Rand Paul. RJ Harris. Adam Kokesh. Peter Schiff. Debra Medina. The list of liberty candidates running for political office is seemingly endless.
Just yesterday B.J. Lawson joined the ranks. He is running for North Carolina’s 4th district U.S. House of Representatives seat. Two years ago he was one of only a handful of liberty candidates running. Though he was defeated, this year a win is much more likely.
Two years ago having an (R) by your name was more of a liability than an asset. Bush was not popular and the Republican Party as a whole was not seen in a positive light. The public was ready for change, but recently have shown they were not looking for a change towards a hard-left agenda.
Liberty candidates are in practice more libertarian than the typical “Conservative” than the typical Republican. They are in effect in a very desirable position. Though the Republican Party is still not looked at favorably among the public, many will vote for Republicans as a vote against Democrats. On top of that liberty candidates have the added benefit of gaining many Independents and Democratic voters because of their libertarian-leaning stances that resonate with them.
During the 2008 presidential campaign, Barack Obama often said that no family earning less than $250k a year would see a tax increase. This is a statement he has made as president well. He has specifically targeted individuals making over that dollar threshold (which is a terrible idea), most recently in his State of the Union address.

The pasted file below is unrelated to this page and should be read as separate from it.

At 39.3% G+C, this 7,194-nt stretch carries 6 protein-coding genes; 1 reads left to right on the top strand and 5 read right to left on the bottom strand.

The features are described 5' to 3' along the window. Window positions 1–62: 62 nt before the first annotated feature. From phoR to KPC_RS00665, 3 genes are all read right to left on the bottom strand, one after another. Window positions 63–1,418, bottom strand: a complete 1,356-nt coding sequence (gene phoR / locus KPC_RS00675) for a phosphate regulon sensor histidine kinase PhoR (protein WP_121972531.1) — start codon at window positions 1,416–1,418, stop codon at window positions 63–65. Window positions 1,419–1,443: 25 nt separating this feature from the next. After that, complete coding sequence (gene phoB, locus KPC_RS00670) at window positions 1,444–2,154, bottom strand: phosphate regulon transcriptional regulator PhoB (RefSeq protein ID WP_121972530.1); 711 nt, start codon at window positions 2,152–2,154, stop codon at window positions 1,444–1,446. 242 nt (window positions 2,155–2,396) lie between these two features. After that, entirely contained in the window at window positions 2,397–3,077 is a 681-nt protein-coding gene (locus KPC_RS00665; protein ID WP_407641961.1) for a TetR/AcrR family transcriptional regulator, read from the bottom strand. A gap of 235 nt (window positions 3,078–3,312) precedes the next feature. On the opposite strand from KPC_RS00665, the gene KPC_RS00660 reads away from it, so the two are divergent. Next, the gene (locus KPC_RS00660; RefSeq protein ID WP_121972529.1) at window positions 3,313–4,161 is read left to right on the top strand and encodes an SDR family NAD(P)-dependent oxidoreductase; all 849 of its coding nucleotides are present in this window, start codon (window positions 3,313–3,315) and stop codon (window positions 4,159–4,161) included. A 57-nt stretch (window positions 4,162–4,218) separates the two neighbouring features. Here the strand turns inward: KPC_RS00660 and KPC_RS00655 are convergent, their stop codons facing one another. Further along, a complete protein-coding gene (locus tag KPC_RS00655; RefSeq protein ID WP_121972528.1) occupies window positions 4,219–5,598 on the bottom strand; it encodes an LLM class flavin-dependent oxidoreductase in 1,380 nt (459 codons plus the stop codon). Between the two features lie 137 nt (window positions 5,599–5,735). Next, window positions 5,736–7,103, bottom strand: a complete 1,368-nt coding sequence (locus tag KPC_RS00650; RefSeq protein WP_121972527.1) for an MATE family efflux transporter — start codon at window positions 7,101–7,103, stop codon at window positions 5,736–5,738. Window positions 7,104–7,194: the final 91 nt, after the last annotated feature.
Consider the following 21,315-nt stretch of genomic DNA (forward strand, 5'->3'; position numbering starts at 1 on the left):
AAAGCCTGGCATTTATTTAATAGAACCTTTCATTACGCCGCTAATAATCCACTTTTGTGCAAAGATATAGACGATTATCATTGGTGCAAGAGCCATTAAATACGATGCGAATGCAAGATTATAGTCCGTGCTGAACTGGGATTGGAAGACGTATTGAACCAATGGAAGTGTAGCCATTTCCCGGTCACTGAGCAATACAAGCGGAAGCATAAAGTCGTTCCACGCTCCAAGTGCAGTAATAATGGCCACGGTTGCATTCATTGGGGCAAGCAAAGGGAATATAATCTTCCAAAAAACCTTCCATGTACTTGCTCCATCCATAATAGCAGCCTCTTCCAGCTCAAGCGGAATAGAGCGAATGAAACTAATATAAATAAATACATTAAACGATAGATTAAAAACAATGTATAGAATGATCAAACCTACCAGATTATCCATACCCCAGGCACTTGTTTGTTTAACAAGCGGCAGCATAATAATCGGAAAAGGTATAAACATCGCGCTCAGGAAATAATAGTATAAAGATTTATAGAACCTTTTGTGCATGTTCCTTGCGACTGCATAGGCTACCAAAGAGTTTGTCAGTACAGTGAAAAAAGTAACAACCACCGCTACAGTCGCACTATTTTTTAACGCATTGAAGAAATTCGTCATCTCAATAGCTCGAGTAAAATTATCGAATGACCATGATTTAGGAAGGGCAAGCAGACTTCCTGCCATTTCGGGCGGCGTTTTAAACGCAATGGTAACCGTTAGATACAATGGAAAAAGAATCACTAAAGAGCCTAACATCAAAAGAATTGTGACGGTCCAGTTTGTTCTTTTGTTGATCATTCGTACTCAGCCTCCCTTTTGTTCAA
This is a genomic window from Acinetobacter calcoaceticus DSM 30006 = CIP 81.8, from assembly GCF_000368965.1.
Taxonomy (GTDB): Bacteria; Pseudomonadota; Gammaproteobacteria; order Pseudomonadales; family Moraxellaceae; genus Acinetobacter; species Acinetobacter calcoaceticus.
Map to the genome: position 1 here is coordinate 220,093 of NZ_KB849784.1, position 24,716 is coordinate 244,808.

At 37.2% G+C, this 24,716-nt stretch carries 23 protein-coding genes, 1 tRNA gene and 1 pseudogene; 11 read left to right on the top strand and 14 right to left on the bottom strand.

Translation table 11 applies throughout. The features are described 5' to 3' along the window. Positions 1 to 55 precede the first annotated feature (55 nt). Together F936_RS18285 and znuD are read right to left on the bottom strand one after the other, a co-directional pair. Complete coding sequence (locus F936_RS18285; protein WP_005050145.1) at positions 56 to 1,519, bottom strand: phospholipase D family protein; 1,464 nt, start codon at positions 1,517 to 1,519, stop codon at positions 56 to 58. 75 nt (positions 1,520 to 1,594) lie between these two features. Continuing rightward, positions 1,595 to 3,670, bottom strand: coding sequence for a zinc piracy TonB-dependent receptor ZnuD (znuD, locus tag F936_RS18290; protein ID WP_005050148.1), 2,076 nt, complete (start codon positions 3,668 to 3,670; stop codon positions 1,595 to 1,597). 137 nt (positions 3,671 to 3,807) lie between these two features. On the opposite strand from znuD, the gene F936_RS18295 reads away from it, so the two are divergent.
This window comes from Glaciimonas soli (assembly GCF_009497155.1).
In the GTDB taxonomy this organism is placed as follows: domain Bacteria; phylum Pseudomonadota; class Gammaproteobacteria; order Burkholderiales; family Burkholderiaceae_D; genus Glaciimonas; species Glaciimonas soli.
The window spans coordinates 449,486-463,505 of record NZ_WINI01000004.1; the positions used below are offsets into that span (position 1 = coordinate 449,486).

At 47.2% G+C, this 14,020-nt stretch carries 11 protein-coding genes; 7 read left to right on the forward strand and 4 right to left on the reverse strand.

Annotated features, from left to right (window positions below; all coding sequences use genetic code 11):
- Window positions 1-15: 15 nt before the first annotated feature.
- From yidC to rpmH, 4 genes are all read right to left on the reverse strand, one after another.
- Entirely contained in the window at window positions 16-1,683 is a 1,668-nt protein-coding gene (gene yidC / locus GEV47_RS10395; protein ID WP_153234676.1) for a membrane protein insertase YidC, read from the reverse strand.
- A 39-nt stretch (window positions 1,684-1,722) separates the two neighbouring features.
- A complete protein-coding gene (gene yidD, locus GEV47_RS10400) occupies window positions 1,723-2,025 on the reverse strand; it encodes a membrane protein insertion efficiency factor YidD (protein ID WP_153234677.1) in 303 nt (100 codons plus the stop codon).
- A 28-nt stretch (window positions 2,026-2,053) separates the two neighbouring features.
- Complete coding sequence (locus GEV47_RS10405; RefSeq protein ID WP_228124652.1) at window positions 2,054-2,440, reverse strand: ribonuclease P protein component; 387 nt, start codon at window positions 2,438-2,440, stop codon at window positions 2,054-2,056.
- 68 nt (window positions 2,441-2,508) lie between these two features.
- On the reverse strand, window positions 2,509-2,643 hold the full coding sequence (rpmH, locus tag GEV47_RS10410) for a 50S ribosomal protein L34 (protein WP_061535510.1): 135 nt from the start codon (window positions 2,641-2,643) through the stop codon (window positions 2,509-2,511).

Now President Obama says he is “agnostic” to the idea of increasing taxes on families making under $250k, proving once again that he is less interested in substantive spending cuts as a means to go tackle the deficit:
President Barack Obama said he is “agnostic” about raising taxes on households making less than $250,000 as part of a broad effort to rein in the budget deficit.
Obama, in a Feb. 9 Oval Office interview, said that a presidential commission on the budget needs to consider all options for reducing the deficit, including tax increases and cuts in spending on entitlement programs such as Social Security and Medicare.
“The whole point of it is to make sure that all ideas are on the table,” the president said in the interview with Bloomberg BusinessWeek, which will appear on newsstands Friday. “So what I want to do is to be completely agnostic, in terms of solutions.”
ABC News reports that $2 billion in “stimulus” funds went to pay for windmills as part of “green” energy initiatives. The only problem is the funding, which was supposed to be for jobs in this country (wasn’t that the point of all that spending?), went overseas:
Despite all the talk of green jobs, the overwhelming majority of stimulus money spent on wind power has gone to foreign companies, according to a new report by the Investigative Reporting Workshop at the American University’s School of Communication in Washington, D.C.
Nearly $2 billion in money from the American Recovery and Reinvestment Act has been spent on wind power, funding the creation of enough new wind farms to power 2.4 million homes over the past year. But the study found that nearly 80 percent of that money has gone to foreign manufacturers of wind turbines.